Arts Entrepreneurship, Getting It All Wrong

It's been a long time since I've published a post here.  I've been writing a book on teaching arts entrepreneurship, and finding that completing it is like a dog chasing his tail:  just as I complete a section I come to understand the subject differently, so then need to revise.  My solution is the creation of a website (under construction) that will allow content to be shared, commented on and then edited (as appropriate).  Anyway, I had intended to stay quiet until the launch of this site, but I keep reading about schools of the arts adding … [Read more...]

Innovator, Entrepreneur, more –

Sent to me by Mark Pomerantz, Seattle U. and USASBE LIAISON newsletter editor, "Innovators are the dreamers: They create the prototypes, work out the kinks and then get bored, anxious to return to what they do best, which is inventing more prototypes. They are rarely concerned, ultimately, with the financial viability of what they do. Entrepreneurs are the builders: They turn prototypes into going concerns -- then they get bored. For them, financial viability is the single most important aspect of what they do." (Boschee & McClurg, 2003, … [Read more...]

Innovator, Entrepreneur?

Must one be an innovator to be an entrepreneur? I have always thought so, and Drucker, who asserted that the entrepreneur is an innovator, bolsters my belief. This being said, I recently read “Worthless, Impossible and Stupid” by Daniel Isenberg, in which he makes a case for the two being entirely separate qualities and functions. I’ve always taught entrepreneurship with extensive emphasis on innovation, spending at least 25% of class time on idea generation and formation. I plan to continue to do so, perhaps because I continue to believe … [Read more...]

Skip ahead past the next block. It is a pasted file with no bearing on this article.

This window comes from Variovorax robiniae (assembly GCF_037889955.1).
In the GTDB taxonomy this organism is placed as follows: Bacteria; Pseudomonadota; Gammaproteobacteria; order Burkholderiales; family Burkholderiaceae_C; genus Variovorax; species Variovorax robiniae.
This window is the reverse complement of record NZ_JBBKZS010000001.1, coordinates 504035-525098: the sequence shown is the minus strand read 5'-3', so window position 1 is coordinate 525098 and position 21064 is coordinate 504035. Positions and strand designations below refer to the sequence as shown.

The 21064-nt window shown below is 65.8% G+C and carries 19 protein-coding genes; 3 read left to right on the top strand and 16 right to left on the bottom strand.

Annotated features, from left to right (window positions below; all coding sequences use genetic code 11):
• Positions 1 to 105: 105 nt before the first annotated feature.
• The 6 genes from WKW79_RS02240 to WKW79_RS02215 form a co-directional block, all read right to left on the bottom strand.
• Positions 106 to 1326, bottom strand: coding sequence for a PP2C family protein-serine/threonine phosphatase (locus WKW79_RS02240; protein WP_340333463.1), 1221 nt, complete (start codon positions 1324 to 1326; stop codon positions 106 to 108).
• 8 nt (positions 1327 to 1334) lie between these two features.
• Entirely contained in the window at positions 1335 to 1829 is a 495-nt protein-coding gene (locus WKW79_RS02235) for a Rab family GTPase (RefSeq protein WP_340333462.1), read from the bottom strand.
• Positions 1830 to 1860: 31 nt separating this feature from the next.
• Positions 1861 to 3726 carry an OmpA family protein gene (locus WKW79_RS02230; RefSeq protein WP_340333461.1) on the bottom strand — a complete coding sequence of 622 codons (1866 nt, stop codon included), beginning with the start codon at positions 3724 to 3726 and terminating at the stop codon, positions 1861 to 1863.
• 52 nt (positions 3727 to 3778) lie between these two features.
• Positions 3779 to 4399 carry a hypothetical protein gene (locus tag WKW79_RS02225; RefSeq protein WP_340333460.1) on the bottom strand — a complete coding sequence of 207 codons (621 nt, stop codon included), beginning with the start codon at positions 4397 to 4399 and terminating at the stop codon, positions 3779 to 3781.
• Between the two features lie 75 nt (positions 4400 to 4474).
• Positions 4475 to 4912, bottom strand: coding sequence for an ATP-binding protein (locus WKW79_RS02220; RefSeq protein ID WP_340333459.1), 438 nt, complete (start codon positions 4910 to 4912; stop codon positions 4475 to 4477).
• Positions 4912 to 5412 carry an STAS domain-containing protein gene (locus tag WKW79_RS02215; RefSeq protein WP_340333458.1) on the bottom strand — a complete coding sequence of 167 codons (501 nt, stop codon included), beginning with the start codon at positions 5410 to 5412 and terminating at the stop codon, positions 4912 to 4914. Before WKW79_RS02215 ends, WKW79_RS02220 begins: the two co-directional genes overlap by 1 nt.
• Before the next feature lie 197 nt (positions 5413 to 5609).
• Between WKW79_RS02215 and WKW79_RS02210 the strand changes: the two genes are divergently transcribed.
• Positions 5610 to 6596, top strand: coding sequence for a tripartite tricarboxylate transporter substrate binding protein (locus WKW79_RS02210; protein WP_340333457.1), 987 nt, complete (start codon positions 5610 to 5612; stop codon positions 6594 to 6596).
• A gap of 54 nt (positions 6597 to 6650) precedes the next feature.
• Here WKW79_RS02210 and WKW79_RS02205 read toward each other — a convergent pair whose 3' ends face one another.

Class Planning, Arts Entrepreneurship

I’m working on the final revision of the syllabus for my fall course in arts entrepreneurship at Purchase College (SUNY). Of interest are 2 aspects of this course planning. First, I will only teach in person (warm body in room) 5 times during the semester. I will teach the remaining classes either asynchronously or synchronously, the latter here using video technology (check out Zoom). I will also meet twice with each student one-on-one using Google +. Second, when at the University of Maryland this June for my National Orchestral … [Read more...]

Earned Revenue? Contributed Revenue?

I continue to be puzzled, or is it defensive about the question of whether contributed revenue can be considered sustainable, especially as opposed to earned revenue.  Perhaps because of my not-for-profit background, I see both types of revenue the result of sales (although we cloak the contributed revenue domain in flowery language and avoid sales language).  This puzzlement has become a problem, as I have come to know colleagues on the for-profit side of business development, who mostly discount contributed revenue as unsustainable, soft … [Read more...]